Survey: Gay Teens Less Likely to be Happy Than Straight Peers

Survey: Gay Teens Less Likely to be Happy Than Straight Peers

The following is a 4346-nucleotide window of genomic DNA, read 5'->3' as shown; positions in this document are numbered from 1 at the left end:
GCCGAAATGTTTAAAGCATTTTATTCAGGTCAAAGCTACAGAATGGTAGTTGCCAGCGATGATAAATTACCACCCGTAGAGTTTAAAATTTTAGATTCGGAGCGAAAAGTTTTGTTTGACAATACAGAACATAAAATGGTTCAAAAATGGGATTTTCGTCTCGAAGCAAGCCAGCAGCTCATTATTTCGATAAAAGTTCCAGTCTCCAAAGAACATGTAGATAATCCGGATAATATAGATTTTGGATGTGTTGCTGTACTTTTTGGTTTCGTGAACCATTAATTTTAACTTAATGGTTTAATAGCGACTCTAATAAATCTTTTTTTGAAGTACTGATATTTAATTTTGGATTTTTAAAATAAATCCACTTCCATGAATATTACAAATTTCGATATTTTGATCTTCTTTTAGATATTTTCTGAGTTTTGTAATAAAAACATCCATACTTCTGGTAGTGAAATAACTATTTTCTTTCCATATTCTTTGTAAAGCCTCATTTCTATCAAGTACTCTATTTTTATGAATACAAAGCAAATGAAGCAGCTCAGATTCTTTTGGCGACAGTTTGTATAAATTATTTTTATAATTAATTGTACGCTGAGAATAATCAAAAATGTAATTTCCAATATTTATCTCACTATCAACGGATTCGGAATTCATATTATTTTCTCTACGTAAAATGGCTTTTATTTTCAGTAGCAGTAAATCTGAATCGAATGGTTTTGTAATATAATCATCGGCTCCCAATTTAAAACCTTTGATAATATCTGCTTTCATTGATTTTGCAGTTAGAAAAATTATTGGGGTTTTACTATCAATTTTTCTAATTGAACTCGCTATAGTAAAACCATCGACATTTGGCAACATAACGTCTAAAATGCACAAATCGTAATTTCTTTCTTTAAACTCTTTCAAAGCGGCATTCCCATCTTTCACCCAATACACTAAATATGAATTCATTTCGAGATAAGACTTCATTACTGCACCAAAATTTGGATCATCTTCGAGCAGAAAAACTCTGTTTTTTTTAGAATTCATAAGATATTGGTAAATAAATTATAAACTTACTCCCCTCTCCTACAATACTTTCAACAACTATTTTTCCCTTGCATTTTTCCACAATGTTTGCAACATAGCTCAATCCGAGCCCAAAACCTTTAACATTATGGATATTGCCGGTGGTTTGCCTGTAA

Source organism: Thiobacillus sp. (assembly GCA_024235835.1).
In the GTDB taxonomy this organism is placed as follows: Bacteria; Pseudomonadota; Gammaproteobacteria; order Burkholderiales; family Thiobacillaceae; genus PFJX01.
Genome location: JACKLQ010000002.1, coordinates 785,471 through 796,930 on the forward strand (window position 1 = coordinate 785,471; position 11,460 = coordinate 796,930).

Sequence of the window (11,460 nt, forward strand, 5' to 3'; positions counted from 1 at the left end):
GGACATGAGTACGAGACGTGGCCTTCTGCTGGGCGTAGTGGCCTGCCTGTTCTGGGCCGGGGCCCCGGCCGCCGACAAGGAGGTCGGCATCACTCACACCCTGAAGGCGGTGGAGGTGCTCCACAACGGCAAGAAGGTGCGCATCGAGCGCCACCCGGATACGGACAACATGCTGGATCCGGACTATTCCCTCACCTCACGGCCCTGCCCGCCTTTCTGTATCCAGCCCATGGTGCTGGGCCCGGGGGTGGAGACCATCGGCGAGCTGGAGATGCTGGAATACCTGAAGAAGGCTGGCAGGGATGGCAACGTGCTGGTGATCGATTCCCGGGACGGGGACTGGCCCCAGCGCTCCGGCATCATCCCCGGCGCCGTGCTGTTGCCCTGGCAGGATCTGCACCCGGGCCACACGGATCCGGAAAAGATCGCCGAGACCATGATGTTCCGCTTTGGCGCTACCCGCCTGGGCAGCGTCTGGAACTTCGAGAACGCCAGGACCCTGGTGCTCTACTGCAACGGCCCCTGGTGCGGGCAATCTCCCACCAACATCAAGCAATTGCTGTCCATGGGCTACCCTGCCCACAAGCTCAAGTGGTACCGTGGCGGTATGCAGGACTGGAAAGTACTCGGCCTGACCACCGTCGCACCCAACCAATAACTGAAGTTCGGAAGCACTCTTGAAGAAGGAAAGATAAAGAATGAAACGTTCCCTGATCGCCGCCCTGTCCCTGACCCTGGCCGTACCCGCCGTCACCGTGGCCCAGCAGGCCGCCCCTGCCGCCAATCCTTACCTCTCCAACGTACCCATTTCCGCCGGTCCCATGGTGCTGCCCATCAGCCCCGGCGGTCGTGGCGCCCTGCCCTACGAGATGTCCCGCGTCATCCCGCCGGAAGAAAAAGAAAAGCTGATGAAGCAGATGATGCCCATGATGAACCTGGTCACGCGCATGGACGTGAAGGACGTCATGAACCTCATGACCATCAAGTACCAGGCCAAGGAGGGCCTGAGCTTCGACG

According to a new study, teenagers who identify themselves as gay, lesbian, bisexual or transgender are less likely to be happy, more likely to report harassment, and more inclined to experiment with drugs and alcohol than their straight peers, the Los Angeles Times reports. Of the more than 10,000 gay 13- to 17-year-olds surveyed, only around 40 percent described themselves as "happy," compared to nearly 70 percent of straight teens. Fifty-two percent had experimented with drugs or alcohol -- more than twice what their straight peers reported -- and 17 percent said they had been assaulted at school, compared with 10 percent of straight youth. Nearly three in four gay teens said they were more honest about themselves on the Internet than elsewhere, and 67 percent said their schools were "generally accepting" of gay people.

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